Harbour Porpoises: The Little Stars of the English Channel

English Channel


Hello! I’m Silvia, an ORCA Ocean Conservationist, working on the DFDS ferry between Dieppe and Newhaven. My job is all about sharing the wonders of the English Channel's cetaceans with passengers. I give presentations on the incredible cetacean species that live here, explaining their behaviours, how to spot them, and the threats they face. I also lead wildlife watches with passengers to observe these magnificent animals and help others see them as well. Today, we'll talk about the most common cetacean I’ve seen so far: the harbour porpoise.

DFDS Newhaven-Dieppe ferry

Who are these cuties?

Harbour porpoises (Phocoena phocoena) are the smallest and shyest members of the whale family. They’re like the introverts of the ocean, measuring about 1.5 metres long and weighing around 55 kg. These charming creatures are found in cool, shallow coastal waters and are known for their elusive nature. They are the second smallest cetaceans in the world, just after the vaquita, which is a critically endangered species native to the northern part of the Gulf of California.

Despite their diminutive size, harbour porpoises are highly skilled swimmers capable of reaching speeds of up to 22 miles per hour (approximately 35.4 kilometres per hour). They are often found foraging for small fish, such as herring and sprat, in shallow coastal waters.

Harbour porpoise (Phocoena phocoena)

Interesting facts about harbour porpoise! 🐬

Did you know that harbour porpoises have a nickname? They're often called the “puffing pig” after the sound they make when coming up to breathe. It’s quite a fitting name for these creatures.

Harbour porpoises have a sneaky habit of surfacing just when you’re about to snap a photo! They often appear suddenly and briefly at the surface, making capturing them on camera challenging.

Unlike their more sociable dolphin cousins, harbour porpoises are relatively quiet. However, they do use clicks and whistles to communicate with each other and navigate their environment. These sounds are part of their echolocation system, which is like their own built-in sonar. Here's how it works: the porpoise emits a series of high-frequency clicks that travel through the water. When these clicks hit an object, like a fish or an obstacle, they bounce back as echoes. By listening to these echoes, the porpoise can determine the size, shape, distance, and even the texture of the object. This sophisticated method allows them to hunt efficiently, avoid predators, and navigate through murky waters where visibility is low. It’s an incredible adaptation that showcases the harbour porpoise's remarkable intelligence and sensory capabilities.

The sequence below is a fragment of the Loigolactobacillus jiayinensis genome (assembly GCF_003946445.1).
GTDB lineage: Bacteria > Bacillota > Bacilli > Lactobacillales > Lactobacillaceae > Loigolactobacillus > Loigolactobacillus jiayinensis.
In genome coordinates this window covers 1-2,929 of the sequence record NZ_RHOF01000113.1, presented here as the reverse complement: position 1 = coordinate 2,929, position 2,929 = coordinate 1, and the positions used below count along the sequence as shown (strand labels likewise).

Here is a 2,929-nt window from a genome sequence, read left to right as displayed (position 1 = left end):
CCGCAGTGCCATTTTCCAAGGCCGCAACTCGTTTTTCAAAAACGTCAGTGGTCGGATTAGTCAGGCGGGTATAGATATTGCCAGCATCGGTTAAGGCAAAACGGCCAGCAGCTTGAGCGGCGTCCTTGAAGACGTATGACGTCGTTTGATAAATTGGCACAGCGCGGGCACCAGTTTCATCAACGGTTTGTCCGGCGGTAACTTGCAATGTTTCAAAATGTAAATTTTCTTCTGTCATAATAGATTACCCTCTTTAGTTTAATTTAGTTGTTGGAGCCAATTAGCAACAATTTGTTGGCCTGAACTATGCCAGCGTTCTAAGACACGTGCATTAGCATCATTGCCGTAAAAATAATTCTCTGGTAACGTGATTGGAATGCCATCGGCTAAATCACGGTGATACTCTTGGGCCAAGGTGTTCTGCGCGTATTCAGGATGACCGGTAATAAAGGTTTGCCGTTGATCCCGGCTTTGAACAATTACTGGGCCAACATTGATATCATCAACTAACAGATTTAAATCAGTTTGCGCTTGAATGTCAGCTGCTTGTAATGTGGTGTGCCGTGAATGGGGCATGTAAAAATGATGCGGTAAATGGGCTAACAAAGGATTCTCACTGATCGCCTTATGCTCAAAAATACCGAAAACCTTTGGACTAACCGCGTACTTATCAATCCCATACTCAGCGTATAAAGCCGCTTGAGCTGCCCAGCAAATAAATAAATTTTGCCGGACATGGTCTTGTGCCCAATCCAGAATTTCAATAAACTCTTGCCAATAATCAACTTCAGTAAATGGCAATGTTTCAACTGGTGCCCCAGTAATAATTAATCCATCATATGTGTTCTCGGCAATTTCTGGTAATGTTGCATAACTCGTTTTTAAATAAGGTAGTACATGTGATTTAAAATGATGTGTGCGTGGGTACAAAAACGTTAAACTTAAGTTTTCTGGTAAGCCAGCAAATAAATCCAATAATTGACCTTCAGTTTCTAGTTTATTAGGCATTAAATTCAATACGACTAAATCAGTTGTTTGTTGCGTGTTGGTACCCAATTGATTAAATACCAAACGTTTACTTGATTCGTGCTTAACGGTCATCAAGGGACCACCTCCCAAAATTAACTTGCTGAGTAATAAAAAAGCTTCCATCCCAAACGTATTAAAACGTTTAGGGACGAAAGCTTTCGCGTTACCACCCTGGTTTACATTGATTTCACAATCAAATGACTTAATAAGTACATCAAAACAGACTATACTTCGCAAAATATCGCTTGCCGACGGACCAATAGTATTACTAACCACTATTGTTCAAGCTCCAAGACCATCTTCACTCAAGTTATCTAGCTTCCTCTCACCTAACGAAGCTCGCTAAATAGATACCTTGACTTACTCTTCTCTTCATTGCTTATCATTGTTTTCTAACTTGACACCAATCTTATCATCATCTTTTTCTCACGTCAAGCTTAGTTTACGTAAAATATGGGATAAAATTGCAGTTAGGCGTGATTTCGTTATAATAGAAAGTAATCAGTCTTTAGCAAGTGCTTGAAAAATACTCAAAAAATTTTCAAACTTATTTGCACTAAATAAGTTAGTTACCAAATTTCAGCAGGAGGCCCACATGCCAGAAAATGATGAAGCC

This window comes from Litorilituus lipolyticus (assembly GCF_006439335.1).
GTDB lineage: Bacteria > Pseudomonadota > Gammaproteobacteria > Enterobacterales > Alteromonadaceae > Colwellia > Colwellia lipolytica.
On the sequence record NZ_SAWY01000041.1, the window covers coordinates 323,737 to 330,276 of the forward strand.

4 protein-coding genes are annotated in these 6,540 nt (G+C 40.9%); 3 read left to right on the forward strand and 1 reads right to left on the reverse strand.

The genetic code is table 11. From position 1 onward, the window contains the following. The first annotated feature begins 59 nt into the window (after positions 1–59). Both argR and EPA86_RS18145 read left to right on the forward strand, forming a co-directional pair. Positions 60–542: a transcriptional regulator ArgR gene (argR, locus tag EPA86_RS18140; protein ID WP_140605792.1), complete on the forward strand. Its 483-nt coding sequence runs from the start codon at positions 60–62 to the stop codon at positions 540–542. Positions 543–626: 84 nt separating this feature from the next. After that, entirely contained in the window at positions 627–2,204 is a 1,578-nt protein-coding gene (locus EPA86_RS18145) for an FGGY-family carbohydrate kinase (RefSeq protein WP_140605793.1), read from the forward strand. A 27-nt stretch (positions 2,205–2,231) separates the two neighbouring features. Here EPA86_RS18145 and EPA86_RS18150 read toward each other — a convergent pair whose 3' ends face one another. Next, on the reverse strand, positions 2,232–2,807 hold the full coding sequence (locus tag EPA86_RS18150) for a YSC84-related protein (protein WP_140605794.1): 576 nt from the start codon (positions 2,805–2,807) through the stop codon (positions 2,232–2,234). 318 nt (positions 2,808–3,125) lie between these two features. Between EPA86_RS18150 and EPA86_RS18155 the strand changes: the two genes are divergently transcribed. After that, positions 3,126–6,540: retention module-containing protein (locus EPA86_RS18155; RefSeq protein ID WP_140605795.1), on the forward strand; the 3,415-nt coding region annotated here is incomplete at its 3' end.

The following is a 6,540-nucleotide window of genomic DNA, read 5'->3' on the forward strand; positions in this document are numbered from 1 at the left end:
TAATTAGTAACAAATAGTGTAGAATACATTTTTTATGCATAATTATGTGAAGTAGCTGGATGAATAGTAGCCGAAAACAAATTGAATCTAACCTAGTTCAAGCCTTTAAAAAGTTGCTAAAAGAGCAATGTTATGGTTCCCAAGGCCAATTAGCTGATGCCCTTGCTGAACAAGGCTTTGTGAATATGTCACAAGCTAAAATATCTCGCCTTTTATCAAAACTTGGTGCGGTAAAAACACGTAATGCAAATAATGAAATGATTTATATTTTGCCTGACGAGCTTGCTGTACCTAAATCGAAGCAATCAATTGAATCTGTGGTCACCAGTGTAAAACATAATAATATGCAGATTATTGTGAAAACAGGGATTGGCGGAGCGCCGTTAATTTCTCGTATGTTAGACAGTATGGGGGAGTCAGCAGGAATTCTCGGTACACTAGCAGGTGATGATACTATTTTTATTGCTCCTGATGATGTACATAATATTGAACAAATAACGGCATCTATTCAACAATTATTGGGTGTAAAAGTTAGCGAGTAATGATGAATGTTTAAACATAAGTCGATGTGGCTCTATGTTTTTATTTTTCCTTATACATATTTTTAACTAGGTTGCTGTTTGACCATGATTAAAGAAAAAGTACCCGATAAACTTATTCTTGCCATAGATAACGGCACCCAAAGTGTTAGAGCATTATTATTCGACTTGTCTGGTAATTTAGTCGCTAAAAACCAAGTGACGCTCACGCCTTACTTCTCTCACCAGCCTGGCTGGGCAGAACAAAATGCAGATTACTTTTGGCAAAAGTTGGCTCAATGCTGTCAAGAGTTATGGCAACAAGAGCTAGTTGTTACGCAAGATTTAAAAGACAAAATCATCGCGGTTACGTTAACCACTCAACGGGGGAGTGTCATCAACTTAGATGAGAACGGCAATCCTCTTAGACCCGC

Another fascinating fact: It takes a newborn harbour porpoise less than 30 hours to develop full hearing – faster than any other mammal, whether on land or at sea. This rapid development is crucial for their survival, as it enables them to quickly start using echolocation to navigate and find food.

Harbour porpoise - (Andy Gilbert)

Spotting the Porpoise

If you want to spot a harbour porpoise, keep an eye out for a small, triangular dorsal fin slicing through the water. They usually travel in small groups, known as pods, consisting of three to five individuals. Their shy and reclusive nature means they often avoid boats, making sightings a delightful challenge. Harbour porpoises are the most common cetaceans in UK waters and are frequently seen from the UK coast.

Threats They Face

In the bustling waters of the English Channel, harbour porpoises face numerous threats. Bycatch in fishing nets is a significant danger, often leading to injury or death. Boat traffic and marine pollution, especially plastic waste and chemical contaminants, also pose severe risks. Noise pollution from ships can disrupt their communication and navigation, making it harder for them to find food and avoid predators.

The best way to really appreciate how amazing whales and dolphins are is to see them in the wild where they belong - and you can do that from right on your doorstep by joining one of our Sea Safaris! Visit www.orca.org.uk/watch to check out all the upcoming dates and take your first step on your very own whale and dolphin adventure!

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